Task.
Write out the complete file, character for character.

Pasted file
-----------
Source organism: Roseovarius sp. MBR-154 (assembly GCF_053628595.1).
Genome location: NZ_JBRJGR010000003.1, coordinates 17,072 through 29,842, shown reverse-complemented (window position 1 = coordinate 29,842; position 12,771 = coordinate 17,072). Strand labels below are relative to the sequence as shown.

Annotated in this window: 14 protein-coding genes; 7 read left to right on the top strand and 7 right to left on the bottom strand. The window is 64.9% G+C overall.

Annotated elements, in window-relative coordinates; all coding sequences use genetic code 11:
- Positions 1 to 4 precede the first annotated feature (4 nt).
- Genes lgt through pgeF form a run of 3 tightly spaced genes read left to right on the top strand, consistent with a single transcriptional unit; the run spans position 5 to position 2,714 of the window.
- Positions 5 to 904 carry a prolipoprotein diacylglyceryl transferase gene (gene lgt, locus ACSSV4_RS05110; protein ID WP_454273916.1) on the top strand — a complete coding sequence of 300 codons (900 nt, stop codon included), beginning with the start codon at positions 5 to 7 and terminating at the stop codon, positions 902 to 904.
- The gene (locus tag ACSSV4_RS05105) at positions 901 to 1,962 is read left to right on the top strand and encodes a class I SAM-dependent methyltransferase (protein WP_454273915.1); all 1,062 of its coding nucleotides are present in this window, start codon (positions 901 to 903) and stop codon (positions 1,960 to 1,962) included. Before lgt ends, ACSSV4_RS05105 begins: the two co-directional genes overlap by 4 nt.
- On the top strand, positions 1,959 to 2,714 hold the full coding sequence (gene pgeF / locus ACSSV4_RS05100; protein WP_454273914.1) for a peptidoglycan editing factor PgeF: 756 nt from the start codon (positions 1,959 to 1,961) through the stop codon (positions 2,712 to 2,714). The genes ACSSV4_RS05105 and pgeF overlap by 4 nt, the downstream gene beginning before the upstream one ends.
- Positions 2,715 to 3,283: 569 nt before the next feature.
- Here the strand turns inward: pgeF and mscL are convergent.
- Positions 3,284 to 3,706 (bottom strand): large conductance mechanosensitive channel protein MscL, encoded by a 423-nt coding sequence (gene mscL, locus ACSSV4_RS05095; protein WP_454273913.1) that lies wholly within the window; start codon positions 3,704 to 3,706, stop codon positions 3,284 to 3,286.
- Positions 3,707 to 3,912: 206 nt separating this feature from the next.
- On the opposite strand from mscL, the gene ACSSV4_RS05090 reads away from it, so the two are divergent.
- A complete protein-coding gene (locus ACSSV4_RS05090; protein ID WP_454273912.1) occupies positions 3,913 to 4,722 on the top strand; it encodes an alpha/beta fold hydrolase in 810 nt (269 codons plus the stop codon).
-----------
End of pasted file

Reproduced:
Source organism: Roseovarius sp. MBR-154 (assembly GCF_053628595.1).
Genome location: NZ_JBRJGR010000003.1, coordinates 17,072 through 29,842, shown reverse-complemented (window position 1 = coordinate 29,842; position 12,771 = coordinate 17,072). Strand labels below are relative to the sequence as shown.

Annotated in this window: 14 protein-coding genes; 7 read left to right on the top strand and 7 right to left on the bottom strand. The window is 64.9% G+C overall.

Annotated elements, in window-relative coordinates; all coding sequences use genetic code 11:
- Positions 1 to 4 precede the first annotated feature (4 nt).
- Genes lgt through pgeF form a run of 3 tightly spaced genes read left to right on the top strand, consistent with a single transcriptional unit; the run spans position 5 to position 2,714 of the window.
- Positions 5 to 904 carry a prolipoprotein diacylglyceryl transferase gene (gene lgt, locus ACSSV4_RS05110; protein ID WP_454273916.1) on the top strand — a complete coding sequence of 300 codons (900 nt, stop codon included), beginning with the start codon at positions 5 to 7 and terminating at the stop codon, positions 902 to 904.
- The gene (locus tag ACSSV4_RS05105) at positions 901 to 1,962 is read left to right on the top strand and encodes a class I SAM-dependent methyltransferase (protein WP_454273915.1); all 1,062 of its coding nucleotides are present in this window, start codon (positions 901 to 903) and stop codon (positions 1,960 to 1,962) included. Before lgt ends, ACSSV4_RS05105 begins: the two co-directional genes overlap by 4 nt.
- On the top strand, positions 1,959 to 2,714 hold the full coding sequence (gene pgeF / locus ACSSV4_RS05100; protein WP_454273914.1) for a peptidoglycan editing factor PgeF: 756 nt from the start codon (positions 1,959 to 1,961) through the stop codon (positions 2,712 to 2,714). The genes ACSSV4_RS05105 and pgeF overlap by 4 nt, the downstream gene beginning before the upstream one ends.
- Positions 2,715 to 3,283: 569 nt before the next feature.
- Here the strand turns inward: pgeF and mscL are convergent.
- Positions 3,284 to 3,706 (bottom strand): large conductance mechanosensitive channel protein MscL, encoded by a 423-nt coding sequence (gene mscL, locus ACSSV4_RS05095; protein WP_454273913.1) that lies wholly within the window; start codon positions 3,704 to 3,706, stop codon positions 3,284 to 3,286.
- Positions 3,707 to 3,912: 206 nt separating this feature from the next.
- On the opposite strand from mscL, the gene ACSSV4_RS05090 reads away from it, so the two are divergent.
- A complete protein-coding gene (locus ACSSV4_RS05090; protein ID WP_454273912.1) occupies positions 3,913 to 4,722 on the top strand; it encodes an alpha/beta fold hydrolase in 810 nt (269 codons plus the stop codon).